Jimmy Lovelace

Rock, Pop, Country Bass Guitar Go Go Boys, 5 Jets

Born: 1/02/1937 Cloverdale, AL

Source: Alabama Music Hall of Fame

Jimmy live

Source: The Five Jets


Kenny Lovelace Honored in Alabama


Ken Lovelace has been Jerry Lee Lewis' friend and band leader for 35 years. On Saturday, it was Lovelace's turn to take center stage as the Alabama Music Hall of Fame unveiled a bronze star in his honor. Kenny's stood beside me through ups and downs and thick and thin - I love him like my own brother, Lewis said of the soft-spoken Cloverdale native. I wouldn't have missed this for anything.

Lovelace's star on the Walk of Fame will be in good company. It's surrounded by stars honoring his cousin, Sun Records founder Sam Phillips, as well as soul legends Percy Sledge and the Temptations and gospel greats Gold City. What a wonderful honor. I couldn't be in better company, Lovelace said after the ceremony. I told Jerry that this makes me want to bring that old 1966 black limousine out of storage and hit the road again.

Lovelace started playing music when he was 7, said his aunt Christine Lovelace Gentry, who lives in Florence. When it's born in your soul, it just comes out, said Gentry, a pianist. When Kenny found an instrument, he had no trouble learning how to play it on his own. Now, he's truly a virtuoso. He's so versatile with his talent, and he's gracious with it. When he's playing, you can tell he's in seventh heaven.

Lovelace toured with singer Bud Deckleman and performed shows with Sun artists Johnny Cash and Carl Perkins. Then, he joined his cousins Raymond and Jimmy Lovelace in the Go-Go Five, later called the Five Jets. We started traveling a lot, and from that point on, it was one thing after another, Lovelace said.

Jimmy Johnson, who was a guitarist for the Muscle Shoals Rhythm Section, believes the Five Jets had a big impact on the area's music scene. The Five Jets came out of here and wound up going to Vegas and Louisiana and everywhere, said Johnson, chairman of the music hall of fame's board of directors. They were the complete catalyst, I think, for the music that followed here in Muscle Shoals.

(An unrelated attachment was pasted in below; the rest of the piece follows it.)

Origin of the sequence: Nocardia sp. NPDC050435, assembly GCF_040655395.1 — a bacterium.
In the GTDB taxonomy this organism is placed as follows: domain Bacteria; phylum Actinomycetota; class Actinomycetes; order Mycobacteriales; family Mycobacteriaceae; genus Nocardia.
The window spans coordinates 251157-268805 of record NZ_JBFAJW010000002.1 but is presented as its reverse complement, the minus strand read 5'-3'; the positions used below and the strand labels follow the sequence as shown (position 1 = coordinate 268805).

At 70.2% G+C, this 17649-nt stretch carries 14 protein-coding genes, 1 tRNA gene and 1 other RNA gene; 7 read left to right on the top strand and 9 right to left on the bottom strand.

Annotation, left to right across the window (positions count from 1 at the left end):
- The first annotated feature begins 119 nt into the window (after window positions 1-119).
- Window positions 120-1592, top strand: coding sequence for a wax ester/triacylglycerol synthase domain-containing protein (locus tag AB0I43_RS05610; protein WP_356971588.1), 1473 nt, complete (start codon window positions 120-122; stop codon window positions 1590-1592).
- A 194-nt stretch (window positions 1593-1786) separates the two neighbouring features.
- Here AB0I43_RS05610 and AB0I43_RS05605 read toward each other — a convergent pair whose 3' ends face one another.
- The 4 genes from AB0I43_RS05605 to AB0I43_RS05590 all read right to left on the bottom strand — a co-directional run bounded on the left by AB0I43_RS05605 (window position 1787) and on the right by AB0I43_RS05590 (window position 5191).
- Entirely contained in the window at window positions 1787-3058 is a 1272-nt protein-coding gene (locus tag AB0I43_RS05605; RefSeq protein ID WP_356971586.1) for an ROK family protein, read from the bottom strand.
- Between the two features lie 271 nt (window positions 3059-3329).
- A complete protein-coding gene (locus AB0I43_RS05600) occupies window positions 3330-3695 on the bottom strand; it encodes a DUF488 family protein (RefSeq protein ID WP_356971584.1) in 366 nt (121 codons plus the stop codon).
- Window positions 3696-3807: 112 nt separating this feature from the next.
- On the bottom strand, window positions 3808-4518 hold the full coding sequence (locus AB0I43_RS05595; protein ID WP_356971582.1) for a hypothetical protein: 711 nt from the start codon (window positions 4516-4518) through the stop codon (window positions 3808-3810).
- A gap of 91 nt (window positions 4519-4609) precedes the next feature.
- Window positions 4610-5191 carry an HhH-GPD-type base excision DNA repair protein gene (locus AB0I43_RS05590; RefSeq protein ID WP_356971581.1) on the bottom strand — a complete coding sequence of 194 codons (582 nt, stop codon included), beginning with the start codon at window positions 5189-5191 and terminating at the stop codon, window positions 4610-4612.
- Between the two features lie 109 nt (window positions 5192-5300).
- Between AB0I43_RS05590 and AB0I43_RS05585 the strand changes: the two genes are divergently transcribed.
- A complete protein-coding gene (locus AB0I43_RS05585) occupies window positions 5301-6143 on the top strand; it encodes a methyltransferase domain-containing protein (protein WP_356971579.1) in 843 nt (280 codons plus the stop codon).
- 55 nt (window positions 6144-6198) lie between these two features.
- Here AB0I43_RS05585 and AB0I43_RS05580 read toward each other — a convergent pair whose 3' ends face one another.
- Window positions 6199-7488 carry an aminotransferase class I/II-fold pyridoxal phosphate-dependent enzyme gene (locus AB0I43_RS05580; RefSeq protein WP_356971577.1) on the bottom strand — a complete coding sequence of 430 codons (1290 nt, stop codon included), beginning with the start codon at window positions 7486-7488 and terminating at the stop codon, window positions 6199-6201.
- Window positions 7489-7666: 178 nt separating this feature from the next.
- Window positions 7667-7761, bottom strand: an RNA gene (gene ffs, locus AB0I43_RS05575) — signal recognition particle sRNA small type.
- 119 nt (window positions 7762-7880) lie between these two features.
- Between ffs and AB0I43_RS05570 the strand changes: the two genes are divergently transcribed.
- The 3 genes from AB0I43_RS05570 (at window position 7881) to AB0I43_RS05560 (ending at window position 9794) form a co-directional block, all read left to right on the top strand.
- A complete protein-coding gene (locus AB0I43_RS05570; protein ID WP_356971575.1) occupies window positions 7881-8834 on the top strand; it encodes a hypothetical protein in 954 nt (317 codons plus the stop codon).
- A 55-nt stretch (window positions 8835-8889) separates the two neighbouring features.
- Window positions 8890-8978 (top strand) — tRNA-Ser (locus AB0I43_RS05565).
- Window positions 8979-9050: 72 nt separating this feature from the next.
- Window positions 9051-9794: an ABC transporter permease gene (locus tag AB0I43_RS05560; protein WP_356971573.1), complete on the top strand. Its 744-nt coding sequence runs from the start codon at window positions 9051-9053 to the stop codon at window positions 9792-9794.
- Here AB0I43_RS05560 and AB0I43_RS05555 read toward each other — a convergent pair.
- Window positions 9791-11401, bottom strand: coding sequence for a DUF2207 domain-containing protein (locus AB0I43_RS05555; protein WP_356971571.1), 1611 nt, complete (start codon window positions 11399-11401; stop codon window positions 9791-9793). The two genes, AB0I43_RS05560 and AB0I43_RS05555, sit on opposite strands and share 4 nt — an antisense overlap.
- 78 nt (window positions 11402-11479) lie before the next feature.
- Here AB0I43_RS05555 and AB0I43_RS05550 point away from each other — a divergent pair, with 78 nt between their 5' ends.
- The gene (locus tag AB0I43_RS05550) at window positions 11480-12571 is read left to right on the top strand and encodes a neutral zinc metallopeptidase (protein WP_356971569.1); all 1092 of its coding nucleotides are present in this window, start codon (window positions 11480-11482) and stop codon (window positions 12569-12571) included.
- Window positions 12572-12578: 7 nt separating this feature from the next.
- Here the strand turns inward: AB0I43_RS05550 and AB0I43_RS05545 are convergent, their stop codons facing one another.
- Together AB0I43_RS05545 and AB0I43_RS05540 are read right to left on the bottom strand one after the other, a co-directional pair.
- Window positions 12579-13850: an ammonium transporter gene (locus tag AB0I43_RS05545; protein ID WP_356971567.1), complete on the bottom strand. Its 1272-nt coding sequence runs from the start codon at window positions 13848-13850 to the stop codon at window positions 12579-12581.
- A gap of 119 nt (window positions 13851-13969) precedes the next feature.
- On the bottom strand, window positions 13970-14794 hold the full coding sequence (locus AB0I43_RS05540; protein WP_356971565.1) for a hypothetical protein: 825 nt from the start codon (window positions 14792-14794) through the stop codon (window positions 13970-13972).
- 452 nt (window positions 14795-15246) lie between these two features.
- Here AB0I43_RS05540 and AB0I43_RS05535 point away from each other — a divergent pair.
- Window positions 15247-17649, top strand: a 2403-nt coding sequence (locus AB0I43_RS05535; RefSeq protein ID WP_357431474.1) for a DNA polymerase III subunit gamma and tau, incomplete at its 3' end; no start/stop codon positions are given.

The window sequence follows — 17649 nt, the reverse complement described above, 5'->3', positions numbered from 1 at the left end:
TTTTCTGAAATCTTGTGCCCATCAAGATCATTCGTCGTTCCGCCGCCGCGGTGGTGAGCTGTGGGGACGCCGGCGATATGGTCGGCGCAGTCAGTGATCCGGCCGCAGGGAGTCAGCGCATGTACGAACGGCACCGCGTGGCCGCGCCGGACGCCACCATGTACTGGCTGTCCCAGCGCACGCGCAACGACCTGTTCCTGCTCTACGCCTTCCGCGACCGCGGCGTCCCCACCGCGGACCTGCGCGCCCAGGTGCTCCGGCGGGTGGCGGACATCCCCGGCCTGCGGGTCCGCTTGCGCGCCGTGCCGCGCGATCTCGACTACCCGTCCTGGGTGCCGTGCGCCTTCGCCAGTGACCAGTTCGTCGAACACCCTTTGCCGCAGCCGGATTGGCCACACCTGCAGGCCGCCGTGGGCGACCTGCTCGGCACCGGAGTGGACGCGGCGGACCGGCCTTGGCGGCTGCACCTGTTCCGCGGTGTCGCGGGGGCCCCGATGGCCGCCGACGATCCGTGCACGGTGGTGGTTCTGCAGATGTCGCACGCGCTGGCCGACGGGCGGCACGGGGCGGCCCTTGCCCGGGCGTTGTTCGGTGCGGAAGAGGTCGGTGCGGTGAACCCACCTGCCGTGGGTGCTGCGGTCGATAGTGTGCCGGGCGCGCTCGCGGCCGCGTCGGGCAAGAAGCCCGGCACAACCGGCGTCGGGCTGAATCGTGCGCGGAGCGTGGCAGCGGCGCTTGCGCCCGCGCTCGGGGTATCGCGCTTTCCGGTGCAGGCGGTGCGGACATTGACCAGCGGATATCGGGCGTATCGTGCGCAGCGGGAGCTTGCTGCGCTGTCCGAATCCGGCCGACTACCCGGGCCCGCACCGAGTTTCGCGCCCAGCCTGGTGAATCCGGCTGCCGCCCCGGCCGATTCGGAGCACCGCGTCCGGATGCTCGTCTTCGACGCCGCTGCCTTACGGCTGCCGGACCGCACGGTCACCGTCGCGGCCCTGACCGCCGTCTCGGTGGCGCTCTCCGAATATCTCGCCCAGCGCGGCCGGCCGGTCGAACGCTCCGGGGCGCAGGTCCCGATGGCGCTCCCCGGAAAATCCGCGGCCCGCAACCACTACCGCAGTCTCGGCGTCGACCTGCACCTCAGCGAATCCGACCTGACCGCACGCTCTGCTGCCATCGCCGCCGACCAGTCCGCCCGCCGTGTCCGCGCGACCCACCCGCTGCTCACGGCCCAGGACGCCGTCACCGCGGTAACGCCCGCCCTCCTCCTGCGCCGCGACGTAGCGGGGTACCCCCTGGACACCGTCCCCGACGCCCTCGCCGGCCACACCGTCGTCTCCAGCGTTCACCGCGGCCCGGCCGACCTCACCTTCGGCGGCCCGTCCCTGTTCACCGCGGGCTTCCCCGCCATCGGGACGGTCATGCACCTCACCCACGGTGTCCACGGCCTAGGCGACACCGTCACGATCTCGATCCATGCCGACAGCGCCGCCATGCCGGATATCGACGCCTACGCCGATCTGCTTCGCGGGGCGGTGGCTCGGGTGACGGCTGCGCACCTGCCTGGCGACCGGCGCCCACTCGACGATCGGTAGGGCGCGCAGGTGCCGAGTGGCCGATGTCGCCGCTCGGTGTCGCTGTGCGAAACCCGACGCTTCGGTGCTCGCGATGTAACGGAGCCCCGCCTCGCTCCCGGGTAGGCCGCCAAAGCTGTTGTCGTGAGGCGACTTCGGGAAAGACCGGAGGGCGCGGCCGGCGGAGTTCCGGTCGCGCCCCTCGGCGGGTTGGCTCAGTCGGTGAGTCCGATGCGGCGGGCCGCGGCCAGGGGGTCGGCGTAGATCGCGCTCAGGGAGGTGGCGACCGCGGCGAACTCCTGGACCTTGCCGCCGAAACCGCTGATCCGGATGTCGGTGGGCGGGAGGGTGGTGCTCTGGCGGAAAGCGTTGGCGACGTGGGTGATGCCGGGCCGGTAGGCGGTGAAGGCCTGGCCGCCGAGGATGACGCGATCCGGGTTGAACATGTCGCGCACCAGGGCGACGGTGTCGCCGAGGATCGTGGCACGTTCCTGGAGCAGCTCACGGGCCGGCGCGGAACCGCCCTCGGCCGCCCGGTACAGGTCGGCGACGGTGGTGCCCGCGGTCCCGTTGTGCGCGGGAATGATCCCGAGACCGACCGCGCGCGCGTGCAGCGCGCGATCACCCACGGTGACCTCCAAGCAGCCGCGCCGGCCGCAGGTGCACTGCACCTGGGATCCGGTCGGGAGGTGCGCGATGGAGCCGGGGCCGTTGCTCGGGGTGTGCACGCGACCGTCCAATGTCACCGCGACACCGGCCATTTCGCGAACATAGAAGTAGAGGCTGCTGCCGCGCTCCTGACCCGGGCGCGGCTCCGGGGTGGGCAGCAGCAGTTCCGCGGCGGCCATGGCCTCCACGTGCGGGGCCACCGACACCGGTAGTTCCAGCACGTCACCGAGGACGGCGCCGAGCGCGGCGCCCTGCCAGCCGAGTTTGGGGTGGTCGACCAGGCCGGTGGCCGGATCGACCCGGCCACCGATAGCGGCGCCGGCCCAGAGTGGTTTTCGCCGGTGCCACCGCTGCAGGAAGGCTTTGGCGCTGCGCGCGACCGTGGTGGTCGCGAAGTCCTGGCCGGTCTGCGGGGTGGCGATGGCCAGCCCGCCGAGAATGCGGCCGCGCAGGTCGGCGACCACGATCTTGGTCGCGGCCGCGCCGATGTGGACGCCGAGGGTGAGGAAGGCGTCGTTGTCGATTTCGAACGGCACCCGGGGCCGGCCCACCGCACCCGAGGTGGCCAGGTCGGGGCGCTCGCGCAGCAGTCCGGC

Lovelace was performing with the Five Jets when he experienced his fateful first encounter with Lewis in 1967. The band was backing up Lewis's sister, singer Linda Gail Lewis, at the Rendezvous club in Monroe, La. Jerry came in one night and heard the show, Lovelace said. He really wanted to hire the whole band, but they weren't free to travel at the time because of their families. So he said, 'Well, I'd like to hire you, Kenny.' I was free to travel at that time, and the rest of the guys encouraged me to go.

Lewis had burst onto the national charts in the late '50s with the classic Sun hits Whole Lotta Shakin' Goin' On and Great Balls of Fire. We used to work 28 dates out of the month, doing rock shows and country shows, Lovelace said. We'd work almost every night and travel 400 to 500 miles a day. At the very end of the tour, on the last night, Jerry and I would hop in the back seat. He'd get the guitar and I'd get the fiddle, and we'd play all the way into Memphis.

Lovelace has performed on such chart-topping Lewis hits as the No. 1 country-pop crossover hit Chantilly Lace, the rambunctious Rockin' My Life Away, the honky-tonk favorite 39 and Holding and the classic cover version of Judy Garland's Over the Rainbow. Kenny's the world's only real rock 'n' roll fiddle player, Lewis said. We've shared great times and great music together. You just can't beat him as a player or as a person. He's the best there is.

--Courtesy: Times Daily, Tuscaloosa, AL

Source: "That's News to Me!" #10




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